How is friendship and loyalty a theme in "Hamlet"?
We see a relationship that contrasts that of the friendship between Hamlet and Horatio when Rosencrantz and Guildenstern come to Denmark. Claudius has sent for them, and when they arrive, he asks them to keep an eye on Hamlet for him and then report back to him with their observations. Claudius passes off his request as the effect of his concern and care for his step-son and nephew. However, the fact that Hamlet's "friends" agree to watch Hamlet and tell the king whatever they see makes them much less loyal friends than Horatio, who Hamlet trusts implicitly (probably because Horatio would never do something like that which Rosencrantz and Guildenstern have agreed to). The unwitting pair is punished for its disloyalty and failure of friendship when Hamlet...
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Sorry, My post (above) seems to have gone hay-wire! And it was long and brilliant too! Oh well.
In a nutshell... The most important example of loyalty is Hamlet's Mother's lack of loyalty to Hamlet's Father. While Hamlet has barely even begun to greive for his dead father, his mother has buried him, remarried and now cheerfully shows all the signs of a sexually busy 'blushing young bride'. Hamlet rages at this. Her disloyalty is incomprehensible to him. Her betrayal is worse than his father's death. On Hamlet's long list of troubles, his mother's betrayal is at the top, by a long way.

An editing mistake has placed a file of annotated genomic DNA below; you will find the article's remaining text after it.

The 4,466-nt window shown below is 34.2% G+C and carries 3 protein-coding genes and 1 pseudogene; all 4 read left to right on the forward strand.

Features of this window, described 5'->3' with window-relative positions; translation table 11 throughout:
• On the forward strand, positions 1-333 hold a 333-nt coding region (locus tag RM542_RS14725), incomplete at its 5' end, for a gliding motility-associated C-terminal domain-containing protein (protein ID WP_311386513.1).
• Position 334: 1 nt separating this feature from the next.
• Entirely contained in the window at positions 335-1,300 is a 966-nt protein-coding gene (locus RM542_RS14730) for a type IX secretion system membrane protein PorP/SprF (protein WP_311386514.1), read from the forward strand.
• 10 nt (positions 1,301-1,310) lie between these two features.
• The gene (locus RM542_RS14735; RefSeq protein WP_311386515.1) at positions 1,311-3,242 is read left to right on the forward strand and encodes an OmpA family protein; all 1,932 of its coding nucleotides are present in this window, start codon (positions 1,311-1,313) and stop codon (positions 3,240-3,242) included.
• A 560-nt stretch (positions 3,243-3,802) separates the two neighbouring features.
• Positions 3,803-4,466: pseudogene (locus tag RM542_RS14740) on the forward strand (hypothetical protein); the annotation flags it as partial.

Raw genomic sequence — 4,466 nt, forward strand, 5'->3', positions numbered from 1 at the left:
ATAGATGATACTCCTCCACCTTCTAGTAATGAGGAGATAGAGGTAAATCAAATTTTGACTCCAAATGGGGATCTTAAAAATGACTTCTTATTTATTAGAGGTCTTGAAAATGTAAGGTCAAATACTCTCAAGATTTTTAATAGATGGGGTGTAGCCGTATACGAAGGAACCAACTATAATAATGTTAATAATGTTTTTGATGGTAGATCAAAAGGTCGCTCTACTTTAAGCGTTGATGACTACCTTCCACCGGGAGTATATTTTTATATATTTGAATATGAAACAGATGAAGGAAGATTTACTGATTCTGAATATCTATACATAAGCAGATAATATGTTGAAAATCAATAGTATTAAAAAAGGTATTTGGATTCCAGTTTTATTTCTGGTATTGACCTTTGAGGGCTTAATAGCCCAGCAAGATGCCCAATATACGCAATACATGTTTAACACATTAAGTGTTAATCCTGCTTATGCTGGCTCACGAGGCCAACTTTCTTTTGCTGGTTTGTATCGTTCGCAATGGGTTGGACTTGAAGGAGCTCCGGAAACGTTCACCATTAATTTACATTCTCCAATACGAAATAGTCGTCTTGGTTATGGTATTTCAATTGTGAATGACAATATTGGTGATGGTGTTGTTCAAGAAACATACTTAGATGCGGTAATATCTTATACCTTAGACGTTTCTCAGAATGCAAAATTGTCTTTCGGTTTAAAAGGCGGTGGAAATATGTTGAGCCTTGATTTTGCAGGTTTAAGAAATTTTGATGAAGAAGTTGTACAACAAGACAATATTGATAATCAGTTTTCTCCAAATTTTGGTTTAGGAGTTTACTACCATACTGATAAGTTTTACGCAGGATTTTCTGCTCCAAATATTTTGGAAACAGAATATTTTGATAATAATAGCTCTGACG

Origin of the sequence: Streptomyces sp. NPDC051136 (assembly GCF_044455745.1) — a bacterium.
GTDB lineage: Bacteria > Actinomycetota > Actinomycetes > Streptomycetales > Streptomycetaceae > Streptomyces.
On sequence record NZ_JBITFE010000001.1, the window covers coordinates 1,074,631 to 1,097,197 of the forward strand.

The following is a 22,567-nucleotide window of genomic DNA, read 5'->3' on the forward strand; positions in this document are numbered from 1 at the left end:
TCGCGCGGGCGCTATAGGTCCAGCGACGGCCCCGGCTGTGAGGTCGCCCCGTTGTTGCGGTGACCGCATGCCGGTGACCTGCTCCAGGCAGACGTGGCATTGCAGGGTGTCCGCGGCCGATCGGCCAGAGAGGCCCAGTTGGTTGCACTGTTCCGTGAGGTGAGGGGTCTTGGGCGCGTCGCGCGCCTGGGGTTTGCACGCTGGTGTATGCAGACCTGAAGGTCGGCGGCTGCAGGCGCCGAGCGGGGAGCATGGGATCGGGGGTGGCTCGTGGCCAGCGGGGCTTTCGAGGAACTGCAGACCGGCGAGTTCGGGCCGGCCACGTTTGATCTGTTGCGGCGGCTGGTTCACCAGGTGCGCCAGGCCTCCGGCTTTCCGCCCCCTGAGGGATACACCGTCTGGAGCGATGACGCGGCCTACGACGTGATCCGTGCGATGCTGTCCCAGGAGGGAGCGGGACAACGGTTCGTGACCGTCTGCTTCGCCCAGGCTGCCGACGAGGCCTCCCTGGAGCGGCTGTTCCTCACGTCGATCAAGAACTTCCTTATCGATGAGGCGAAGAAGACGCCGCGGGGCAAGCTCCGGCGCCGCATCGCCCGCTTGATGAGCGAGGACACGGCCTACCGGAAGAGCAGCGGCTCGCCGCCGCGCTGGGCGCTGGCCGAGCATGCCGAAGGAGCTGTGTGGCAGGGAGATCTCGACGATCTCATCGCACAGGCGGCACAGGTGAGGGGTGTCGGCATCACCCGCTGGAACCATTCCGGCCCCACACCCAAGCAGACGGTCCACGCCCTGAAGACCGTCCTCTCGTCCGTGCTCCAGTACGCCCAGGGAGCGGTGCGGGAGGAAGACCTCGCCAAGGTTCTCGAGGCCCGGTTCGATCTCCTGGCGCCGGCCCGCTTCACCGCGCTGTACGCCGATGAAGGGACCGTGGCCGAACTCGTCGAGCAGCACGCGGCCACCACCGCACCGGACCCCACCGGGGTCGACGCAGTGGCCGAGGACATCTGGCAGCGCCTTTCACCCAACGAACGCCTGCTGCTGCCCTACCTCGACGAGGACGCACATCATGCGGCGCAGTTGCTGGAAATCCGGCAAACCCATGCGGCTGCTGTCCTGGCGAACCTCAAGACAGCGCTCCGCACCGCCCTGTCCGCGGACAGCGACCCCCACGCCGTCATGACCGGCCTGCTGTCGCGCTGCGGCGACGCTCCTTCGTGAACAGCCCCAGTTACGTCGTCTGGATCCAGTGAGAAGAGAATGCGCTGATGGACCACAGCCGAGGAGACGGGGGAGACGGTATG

This is the very heart of the play.
Consider this... when Hamlet finally confronts Gertrude about her re-marriage, he is so angry and so bursting to tell her what he thinks about it, that when he murders Polonius, his first line in response to having mistakenly killed someone is basically, "Yeah ok, that's not good, but at least I didn't BETRAY my FATHER!" and he immediately returns to demanding his mother explains her disloyalty, while forgotten Polonius's warm life-blood pools on the floor behind him.